Our hand-harvested raw organic Irish Moss grows wild in the pristine and protected oceans off the coast of Ireland. Because our product is harvested wild per season, the actual Irish moss may differ in appearance to our photo.
HOW TO PREPARE:
Seasoned in salads. Baked as a snack. Crushed as a condiment. Boiled as a side dish. Cook in soups, or with quinoa, etc.
Rehydration: soak in water for 5 minutes to an hour. It is ready in 5 minutes, but some like to soak overnight to make gels and to thicken. It expands 4 times its dried weight.
Cooking: 15 minutes in boiling natural spring water.
Here is one way to make Irish Moss drink in the video below. Sweeten with agave, and spice with allspice or a hint of vanilla:
Traditionally, the main use of Irish Moss is in respiratory illness where it is often the core of prescriptions to treat irritating coughs, bronchitis and many other lung problems. It may be freely used in digestive conditions where a demulcent is called for, such as gastritis and ulceration of the stomach and duodenum. The soothing activity is also seen in inflammations of the urinary system. It has been used as a food in maintenance diets for diabetes patients.
Chrondrus crispus - commonly called Irish moss or carrageen moss or sea moss (Irish carraign, "little rock") ” is a species of red algae which grows abundantly along the rocky parts of the Atlantic coast of Europe and North America. The organism also consists of nearly 10% protein and about 15% mineral matter, and is rich in iodine and sulfur. When softened in water it has a sea-like odour and because of the abundant cell wall polysaccharides it will form a jelly when boiled, containing from 20 to 100 times its weight of water.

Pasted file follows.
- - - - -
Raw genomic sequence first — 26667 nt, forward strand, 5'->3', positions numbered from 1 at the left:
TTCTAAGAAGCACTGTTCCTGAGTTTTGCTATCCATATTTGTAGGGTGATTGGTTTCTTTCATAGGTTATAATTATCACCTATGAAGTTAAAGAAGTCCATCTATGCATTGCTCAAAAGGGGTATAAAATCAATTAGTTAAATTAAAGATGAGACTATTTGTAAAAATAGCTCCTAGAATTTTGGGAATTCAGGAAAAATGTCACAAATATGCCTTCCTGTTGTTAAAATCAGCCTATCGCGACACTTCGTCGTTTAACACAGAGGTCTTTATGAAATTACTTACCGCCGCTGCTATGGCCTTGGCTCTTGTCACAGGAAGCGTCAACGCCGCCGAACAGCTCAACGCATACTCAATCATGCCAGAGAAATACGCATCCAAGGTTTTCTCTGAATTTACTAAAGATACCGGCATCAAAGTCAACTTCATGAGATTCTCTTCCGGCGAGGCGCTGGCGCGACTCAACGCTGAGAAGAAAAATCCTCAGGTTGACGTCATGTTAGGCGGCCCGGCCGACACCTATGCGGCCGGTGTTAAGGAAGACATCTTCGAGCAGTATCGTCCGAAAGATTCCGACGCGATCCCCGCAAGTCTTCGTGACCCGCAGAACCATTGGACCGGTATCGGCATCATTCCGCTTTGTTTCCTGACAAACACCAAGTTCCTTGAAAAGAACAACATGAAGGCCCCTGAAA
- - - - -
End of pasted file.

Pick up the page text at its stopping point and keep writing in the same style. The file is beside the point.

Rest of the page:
In parts of Scotland (where it is known as (An) Cairgean in Scottish Gaelic) and Ireland, it is boiled in milk and strained, before sugar and other flavourings such as vanilla, cinnamon, brandy or whisky are added. The end-product is a kind of jelly similar to pannacotta,tapioca, or blancmange. Similarly, in Jamaica and Trinidad and Tobago Gracilaria spp is boiled with cinnamon and milk to make a thick drink called Irish Moss that is believed to be an aphrodisiac. In Venezuela it has been used for generations as a home remedy for sore throat and chest congestion, boiled in milk and served with honey before bed.
Irish moss is commonly used as a clarifying agent in the process of brewing (beer), particularly in homebrewing. A small amount is boiled with the wort, attracting proteins and other solids, which is then removed from the mixture after cooling.
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